Spring in Michigan

April 28, 2021

Spring in Michigan is a “hot mess”! On any given day it can be raining, snowing, or sleeting; sometimes all three in rapid succession. The next day it’s sunny and eighty degrees! One minute Spring says, “Put your woolies on!” and the next minute she yells, “Time for shorts!” Her mood swings are extreme and sometimes harsh but we always welcome her with open arms for the wonderful palette of colors, songs, and creatures that she brings along with her.

Tree Swallows return to Michigan in early April.
As I was taking this picture, a brief but heavy snow squall
was heading our way!

The capriciousness of Spring has been both difficult and delightful in terms of photography. During an unexpected snow squall, I run the risk of damaging my equipment but also have the opportunity to photograph birds that normally wouldn’t be present on a snowy day– like the Tree Swallow above. It’s even possible to catch a Mourning Cloak butterfly on an early spring day with snow still blanketing the ground. These butterflies overwinter here as adults and may even make an appearance in the middle of winter if temperatures are warm enough.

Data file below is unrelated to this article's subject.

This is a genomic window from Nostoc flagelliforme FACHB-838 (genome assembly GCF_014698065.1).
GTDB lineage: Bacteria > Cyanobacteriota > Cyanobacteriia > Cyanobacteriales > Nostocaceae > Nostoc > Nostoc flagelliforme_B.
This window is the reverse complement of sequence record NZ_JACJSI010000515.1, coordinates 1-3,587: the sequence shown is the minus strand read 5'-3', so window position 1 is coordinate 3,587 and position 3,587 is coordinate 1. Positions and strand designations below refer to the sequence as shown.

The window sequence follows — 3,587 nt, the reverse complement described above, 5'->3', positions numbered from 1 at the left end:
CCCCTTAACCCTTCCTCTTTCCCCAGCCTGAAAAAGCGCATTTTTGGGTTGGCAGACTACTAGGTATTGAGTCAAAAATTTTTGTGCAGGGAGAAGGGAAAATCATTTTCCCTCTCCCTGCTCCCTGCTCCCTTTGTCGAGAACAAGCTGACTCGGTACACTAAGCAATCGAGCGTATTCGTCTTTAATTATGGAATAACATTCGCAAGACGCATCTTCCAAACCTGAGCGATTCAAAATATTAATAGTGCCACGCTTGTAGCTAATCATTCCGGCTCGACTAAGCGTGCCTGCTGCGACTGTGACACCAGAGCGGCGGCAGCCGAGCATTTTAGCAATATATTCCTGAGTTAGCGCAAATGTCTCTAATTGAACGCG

Mourning Cloak Butterfly on a chilly spring day

What I really look forward to in Spring is the return of the bullfrogs! When temperatures creep up into the 50s and 60s, I eagerly search for their big, bulgy eyeballs just above the waterline and then hope that they’ll stay long enough for me to get a picture. I’m also on the lookout for the glint of wet turtle shells. Sometimes the glint will be out in the open water, and sometimes it will show up on a log. On a really warm day, there will be dozens of glints! When there isn’t enough space on that log for all the turtles in waiting, they will clamber on top of one another any way they can!